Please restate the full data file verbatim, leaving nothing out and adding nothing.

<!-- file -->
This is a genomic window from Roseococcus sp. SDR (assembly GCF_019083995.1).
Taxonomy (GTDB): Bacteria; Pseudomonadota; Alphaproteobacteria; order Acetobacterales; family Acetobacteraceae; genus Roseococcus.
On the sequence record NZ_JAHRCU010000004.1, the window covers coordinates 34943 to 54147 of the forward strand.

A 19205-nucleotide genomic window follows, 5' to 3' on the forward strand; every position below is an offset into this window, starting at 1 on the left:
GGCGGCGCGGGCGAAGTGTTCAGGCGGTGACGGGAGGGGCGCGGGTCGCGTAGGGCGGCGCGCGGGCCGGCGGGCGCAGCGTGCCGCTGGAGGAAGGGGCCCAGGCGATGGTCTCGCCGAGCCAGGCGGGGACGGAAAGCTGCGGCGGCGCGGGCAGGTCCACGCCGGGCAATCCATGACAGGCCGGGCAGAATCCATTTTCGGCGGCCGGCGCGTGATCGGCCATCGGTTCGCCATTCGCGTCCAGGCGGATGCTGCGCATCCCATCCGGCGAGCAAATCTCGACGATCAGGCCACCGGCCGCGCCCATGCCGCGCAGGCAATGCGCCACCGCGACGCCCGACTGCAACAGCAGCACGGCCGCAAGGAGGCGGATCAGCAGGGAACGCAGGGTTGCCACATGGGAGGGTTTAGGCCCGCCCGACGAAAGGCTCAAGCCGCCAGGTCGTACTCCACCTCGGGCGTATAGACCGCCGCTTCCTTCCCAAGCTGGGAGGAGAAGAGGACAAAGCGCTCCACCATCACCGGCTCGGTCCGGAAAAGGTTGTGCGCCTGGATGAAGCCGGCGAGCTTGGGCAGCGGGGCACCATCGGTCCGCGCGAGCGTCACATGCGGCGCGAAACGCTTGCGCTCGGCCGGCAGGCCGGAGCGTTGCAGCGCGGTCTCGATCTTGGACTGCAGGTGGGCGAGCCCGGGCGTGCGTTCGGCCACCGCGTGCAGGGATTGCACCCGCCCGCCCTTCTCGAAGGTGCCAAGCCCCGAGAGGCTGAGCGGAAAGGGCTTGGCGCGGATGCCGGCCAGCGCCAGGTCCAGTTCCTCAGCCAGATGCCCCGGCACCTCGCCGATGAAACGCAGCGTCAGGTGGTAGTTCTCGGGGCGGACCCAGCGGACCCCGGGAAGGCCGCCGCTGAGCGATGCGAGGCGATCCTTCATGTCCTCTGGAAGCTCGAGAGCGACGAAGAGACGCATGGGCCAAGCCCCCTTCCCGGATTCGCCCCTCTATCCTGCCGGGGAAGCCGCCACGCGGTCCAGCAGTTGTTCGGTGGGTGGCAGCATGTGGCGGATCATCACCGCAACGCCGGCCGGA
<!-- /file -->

This is a genomic window from Roseococcus sp. SDR (assembly GCF_019083995.1).
Taxonomy (GTDB): Bacteria; Pseudomonadota; Alphaproteobacteria; order Acetobacterales; family Acetobacteraceae; genus Roseococcus.
On the sequence record NZ_JAHRCU010000004.1, the window covers coordinates 34943 to 54147 of the forward strand.

A 19205-nucleotide genomic window follows, 5' to 3' on the forward strand; every position below is an offset into this window, starting at 1 on the left:
GGCGGCGCGGGCGAAGTGTTCAGGCGGTGACGGGAGGGGCGCGGGTCGCGTAGGGCGGCGCGCGGGCCGGCGGGCGCAGCGTGCCGCTGGAGGAAGGGGCCCAGGCGATGGTCTCGCCGAGCCAGGCGGGGACGGAAAGCTGCGGCGGCGCGGGCAGGTCCACGCCGGGCAATCCATGACAGGCCGGGCAGAATCCATTTTCGGCGGCCGGCGCGTGATCGGCCATCGGTTCGCCATTCGCGTCCAGGCGGATGCTGCGCATCCCATCCGGCGAGCAAATCTCGACGATCAGGCCACCGGCCGCGCCCATGCCGCGCAGGCAATGCGCCACCGCGACGCCCGACTGCAACAGCAGCACGGCCGCAAGGAGGCGGATCAGCAGGGAACGCAGGGTTGCCACATGGGAGGGTTTAGGCCCGCCCGACGAAAGGCTCAAGCCGCCAGGTCGTACTCCACCTCGGGCGTATAGACCGCCGCTTCCTTCCCAAGCTGGGAGGAGAAGAGGACAAAGCGCTCCACCATCACCGGCTCGGTCCGGAAAAGGTTGTGCGCCTGGATGAAGCCGGCGAGCTTGGGCAGCGGGGCACCATCGGTCCGCGCGAGCGTCACATGCGGCGCGAAACGCTTGCGCTCGGCCGGCAGGCCGGAGCGTTGCAGCGCGGTCTCGATCTTGGACTGCAGGTGGGCGAGCCCGGGCGTGCGTTCGGCCACCGCGTGCAGGGATTGCACCCGCCCGCCCTTCTCGAAGGTGCCAAGCCCCGAGAGGCTGAGCGGAAAGGGCTTGGCGCGGATGCCGGCCAGCGCCAGGTCCAGTTCCTCAGCCAGATGCCCCGGCACCTCGCCGATGAAACGCAGCGTCAGGTGGTAGTTCTCGGGGCGGACCCAGCGGACCCCGGGAAGGCCGCCGCTGAGCGATGCGAGGCGATCCTTCATGTCCTCTGGAAGCTCGAGAGCGACGAAGAGACGCATGGGCCAAGCCCCCTTCCCGGATTCGCCCCTCTATCCTGCCGGGGAAGCCGCCACGCGGTCCAGCAGTTGTTCGGTGGGTGGCAGCATGTGGCGGATCATCACCGCAACGCCGGCCGGA